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Femoroacetabular Impingement (FAI) Cheat Sheet (DRAFT) by

Presentation, Management etc

This is a draft cheat sheet. It is a work in progress and is not finished yet.


- Mismatch between head of the femur and acetab
- Common cause of labral injury due to repetitive abutment during terminal ROM
- Causes Chondr­olabral separa­tion, acetabular chondral delami­nation and labral detachment


Cam: Femoral head becomes non-sp­her­ical, decreased joint space. Can be caused by congenital variations of the femoral neck or disorders of the femoral neck (SCFE, Legg-C­alv­es-­Perth, post traumatic deformity) - More common in young men (20-30 years old)

Pincer: Cartilage overde­vel­opment on acetab­ulu­m/rim, usually on anteri­or-­sup­erior aspect. Usually in hyperm­obile patients, more common in women in their 3rd decade

Combined: Both - most common


- Usually young and physically active
- Symptoms usually unilat­eral, but can be bilateral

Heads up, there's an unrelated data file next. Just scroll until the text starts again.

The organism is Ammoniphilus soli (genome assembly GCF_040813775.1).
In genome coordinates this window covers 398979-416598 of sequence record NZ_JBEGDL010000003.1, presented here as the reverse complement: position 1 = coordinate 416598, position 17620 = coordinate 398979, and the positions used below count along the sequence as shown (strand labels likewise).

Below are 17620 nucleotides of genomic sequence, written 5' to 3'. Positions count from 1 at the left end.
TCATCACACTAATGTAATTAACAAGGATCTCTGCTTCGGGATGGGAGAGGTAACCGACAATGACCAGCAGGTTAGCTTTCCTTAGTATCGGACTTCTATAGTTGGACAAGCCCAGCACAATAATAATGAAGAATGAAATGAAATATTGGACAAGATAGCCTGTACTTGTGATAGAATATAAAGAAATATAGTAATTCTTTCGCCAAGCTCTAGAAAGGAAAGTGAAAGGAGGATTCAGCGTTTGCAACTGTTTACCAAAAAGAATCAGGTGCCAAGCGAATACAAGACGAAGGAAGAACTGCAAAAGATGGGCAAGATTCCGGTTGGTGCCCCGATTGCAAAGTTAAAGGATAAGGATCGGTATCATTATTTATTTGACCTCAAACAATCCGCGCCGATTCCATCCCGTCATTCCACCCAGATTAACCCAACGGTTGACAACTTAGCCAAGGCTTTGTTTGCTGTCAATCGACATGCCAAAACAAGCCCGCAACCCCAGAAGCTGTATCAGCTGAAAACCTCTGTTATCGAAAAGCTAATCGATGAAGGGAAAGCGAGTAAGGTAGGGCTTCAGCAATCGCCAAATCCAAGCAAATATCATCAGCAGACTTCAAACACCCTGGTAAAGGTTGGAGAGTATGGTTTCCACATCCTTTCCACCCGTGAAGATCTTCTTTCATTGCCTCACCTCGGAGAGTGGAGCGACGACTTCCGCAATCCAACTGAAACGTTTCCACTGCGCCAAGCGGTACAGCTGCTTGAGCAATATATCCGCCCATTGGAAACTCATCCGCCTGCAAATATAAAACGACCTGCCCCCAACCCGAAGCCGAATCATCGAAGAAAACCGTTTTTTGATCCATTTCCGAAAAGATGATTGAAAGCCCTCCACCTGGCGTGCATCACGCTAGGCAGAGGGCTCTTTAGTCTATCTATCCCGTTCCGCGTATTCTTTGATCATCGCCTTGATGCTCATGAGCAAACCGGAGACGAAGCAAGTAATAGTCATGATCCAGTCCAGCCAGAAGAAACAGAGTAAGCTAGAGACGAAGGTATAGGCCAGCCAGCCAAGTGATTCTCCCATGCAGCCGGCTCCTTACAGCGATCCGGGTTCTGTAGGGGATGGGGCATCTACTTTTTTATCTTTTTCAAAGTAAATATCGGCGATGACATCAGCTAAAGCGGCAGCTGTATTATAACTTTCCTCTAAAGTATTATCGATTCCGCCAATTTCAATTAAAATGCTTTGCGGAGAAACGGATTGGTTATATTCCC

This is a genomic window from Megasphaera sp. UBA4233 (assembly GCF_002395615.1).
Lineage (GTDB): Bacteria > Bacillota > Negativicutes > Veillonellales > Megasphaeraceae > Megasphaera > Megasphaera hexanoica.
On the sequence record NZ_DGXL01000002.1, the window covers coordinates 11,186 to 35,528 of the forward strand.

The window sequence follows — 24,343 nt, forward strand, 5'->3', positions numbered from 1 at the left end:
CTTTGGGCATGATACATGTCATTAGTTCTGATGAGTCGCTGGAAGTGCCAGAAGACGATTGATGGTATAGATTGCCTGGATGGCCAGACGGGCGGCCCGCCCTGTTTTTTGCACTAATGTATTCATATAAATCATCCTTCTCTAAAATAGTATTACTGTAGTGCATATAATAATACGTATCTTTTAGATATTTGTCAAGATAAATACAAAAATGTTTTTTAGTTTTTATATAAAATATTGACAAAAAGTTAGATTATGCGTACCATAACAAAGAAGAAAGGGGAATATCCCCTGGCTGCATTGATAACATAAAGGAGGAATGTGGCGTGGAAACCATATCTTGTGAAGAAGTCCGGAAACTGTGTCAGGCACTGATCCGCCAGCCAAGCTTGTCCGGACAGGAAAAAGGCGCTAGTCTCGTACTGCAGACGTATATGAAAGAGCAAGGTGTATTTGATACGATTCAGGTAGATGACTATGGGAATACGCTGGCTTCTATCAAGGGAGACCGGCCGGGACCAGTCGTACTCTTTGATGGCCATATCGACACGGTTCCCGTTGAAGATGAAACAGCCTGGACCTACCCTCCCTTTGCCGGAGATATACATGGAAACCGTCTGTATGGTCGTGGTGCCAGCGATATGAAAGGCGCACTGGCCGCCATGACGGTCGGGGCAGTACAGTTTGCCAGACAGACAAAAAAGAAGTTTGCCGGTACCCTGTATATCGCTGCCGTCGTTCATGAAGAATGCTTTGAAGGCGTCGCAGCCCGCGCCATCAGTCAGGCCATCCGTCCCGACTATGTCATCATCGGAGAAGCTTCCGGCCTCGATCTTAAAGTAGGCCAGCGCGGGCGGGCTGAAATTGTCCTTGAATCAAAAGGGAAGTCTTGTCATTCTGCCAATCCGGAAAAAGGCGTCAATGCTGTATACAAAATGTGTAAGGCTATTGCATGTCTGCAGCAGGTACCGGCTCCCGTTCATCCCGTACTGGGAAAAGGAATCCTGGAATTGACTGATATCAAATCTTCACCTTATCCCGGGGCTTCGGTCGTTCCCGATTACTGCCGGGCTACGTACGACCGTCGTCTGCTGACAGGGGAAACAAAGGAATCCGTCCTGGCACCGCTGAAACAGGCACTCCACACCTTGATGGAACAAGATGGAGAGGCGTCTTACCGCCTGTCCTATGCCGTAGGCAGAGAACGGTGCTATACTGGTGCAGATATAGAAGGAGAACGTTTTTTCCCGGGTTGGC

- Insidious onset of dull/achy anterior hip/groin pain
- Radiates towards GT/lateral thigh
- Aggravated by prolonged periods of sitting, stair climbing, stressful activity (hip flexio­n/r­ota­tion)
- Limited Hip ROM can have clicki­ng/­popping
- Abnormal hip movement while walkin­g/s­qua­tting
- Hip flexor tightness
- +ve Quadrant test, +ve roll test, +ve FAIR, +ve FABRE
- Pain caused by pincer type is provoked by hip ext + Ext rot


- X-ray showing combined FAI
- Usually needed as clinical evaluation is inadequate
- US for labral tear/ other structures of the hip
- MRI only if surgical interv­ention / elimin­ating non-FAI hip pain


- Labral Tear
- OA
- Lx radicu­lopathy
- Psoas muscle strain
- Adductor tendin­opathy
- Ischio­femoral imping­ement
- AIIS and Subspine Imping­ement
- Iliopsoas impingment
- GT - Pelvic imping­ement
- Hip dysplasia
- Osteon­ecrosis
- Stress f#
- Snapping iliopsoas
- Inguin­al/­femoral hernia
- Tumour
- Infection
- Neoplasm
- Inflam­matory arthro­pathy


- Avoid aggrav­ating activities (usually squats)
- Avoid hip flexio­n/i­nternal rot
- SMT of Lx and SI
- Gentle, passive hip mobili­sat­ion­/di­str­action
- Avoid stretc­hin­g/PROM exercises
- Core and Glut med streng­thening
- Posterior Pelvic tilt exercises
- NSAID use
- Surgery interv­ention is considered if no improv­ement with conser­vative care